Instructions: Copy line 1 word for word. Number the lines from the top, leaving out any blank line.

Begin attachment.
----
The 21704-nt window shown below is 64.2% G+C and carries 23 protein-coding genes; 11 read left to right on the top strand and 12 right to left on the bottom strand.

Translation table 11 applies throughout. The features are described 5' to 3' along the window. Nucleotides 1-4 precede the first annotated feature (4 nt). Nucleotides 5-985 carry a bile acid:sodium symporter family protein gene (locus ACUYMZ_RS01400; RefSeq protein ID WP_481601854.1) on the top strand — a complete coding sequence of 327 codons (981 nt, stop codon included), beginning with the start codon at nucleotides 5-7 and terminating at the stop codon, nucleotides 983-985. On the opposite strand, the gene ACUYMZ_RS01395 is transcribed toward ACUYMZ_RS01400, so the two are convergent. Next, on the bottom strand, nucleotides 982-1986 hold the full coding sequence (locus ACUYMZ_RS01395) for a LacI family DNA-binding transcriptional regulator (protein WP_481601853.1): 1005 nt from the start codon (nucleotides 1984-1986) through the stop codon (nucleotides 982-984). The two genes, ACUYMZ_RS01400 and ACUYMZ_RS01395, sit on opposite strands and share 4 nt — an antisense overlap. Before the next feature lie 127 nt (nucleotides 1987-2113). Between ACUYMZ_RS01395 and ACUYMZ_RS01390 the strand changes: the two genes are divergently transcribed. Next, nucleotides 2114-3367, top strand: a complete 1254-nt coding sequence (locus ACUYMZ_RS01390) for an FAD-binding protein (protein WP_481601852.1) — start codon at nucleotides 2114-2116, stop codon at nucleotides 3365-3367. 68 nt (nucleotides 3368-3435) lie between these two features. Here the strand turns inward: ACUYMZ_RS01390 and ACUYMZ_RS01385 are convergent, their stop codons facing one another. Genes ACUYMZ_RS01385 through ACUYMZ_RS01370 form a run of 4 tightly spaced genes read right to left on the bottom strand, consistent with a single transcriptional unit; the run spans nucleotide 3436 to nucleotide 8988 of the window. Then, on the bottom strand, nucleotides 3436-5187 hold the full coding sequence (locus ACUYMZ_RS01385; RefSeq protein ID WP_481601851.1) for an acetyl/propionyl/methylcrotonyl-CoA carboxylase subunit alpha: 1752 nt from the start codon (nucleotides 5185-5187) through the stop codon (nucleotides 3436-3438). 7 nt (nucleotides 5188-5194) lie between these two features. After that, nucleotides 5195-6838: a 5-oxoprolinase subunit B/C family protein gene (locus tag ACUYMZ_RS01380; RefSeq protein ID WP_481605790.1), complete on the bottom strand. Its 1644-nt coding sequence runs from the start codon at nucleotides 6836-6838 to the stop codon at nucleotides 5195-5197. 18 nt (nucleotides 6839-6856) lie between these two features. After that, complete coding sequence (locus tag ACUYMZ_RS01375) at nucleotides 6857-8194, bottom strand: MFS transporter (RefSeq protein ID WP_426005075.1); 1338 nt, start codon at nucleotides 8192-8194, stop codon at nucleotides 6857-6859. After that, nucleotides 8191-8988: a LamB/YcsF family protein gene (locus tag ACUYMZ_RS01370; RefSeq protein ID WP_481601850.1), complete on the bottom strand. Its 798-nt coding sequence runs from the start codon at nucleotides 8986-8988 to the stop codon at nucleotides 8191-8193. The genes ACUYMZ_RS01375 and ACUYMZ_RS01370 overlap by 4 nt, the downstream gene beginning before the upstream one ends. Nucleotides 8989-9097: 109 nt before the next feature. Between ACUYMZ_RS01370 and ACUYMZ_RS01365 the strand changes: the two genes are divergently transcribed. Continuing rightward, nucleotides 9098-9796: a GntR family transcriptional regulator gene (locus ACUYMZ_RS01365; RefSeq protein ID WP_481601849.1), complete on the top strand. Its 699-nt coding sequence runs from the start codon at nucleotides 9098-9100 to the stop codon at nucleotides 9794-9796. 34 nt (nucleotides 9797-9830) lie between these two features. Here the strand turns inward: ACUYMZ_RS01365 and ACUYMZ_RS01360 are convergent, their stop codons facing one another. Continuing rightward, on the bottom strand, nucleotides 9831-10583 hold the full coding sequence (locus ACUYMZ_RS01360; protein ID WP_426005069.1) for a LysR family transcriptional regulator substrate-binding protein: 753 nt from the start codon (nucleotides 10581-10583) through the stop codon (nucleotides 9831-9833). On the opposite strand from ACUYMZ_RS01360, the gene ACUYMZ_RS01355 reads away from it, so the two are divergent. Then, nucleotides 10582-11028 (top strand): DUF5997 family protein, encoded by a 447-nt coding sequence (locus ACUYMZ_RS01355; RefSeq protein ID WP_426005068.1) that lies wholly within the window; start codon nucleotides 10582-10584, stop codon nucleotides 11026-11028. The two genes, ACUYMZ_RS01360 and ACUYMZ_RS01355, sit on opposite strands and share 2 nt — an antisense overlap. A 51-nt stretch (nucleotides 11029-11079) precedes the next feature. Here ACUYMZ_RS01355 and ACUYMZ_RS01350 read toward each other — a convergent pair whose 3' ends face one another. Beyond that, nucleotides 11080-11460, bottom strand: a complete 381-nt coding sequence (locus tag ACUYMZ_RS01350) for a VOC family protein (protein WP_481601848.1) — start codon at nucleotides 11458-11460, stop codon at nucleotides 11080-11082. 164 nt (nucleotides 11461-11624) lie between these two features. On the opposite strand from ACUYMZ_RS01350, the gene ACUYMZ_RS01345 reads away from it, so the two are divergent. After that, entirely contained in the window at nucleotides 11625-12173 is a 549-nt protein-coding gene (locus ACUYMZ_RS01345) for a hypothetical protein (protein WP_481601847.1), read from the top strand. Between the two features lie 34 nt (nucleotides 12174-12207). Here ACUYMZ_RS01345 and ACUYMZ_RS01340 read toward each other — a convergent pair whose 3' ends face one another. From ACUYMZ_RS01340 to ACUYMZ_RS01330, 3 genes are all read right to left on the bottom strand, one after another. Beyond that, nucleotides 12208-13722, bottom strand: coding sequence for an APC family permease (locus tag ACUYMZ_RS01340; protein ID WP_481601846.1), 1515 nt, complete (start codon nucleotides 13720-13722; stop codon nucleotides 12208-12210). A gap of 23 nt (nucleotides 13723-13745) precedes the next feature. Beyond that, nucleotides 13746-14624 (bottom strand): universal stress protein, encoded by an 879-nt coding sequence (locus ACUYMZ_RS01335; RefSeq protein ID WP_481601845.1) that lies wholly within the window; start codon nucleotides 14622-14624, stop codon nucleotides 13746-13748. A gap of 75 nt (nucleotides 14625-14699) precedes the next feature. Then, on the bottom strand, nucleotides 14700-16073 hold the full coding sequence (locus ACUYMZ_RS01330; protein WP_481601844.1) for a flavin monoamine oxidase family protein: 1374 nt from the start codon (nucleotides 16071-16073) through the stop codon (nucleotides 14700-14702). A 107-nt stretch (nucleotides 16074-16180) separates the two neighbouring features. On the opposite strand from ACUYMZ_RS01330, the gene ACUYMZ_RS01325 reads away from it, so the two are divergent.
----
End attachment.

The 21704-nt window shown below is 64.2% G+C and carries 23 protein-coding genes; 11 read left to right on the top strand and 12 right to left on the bottom strand.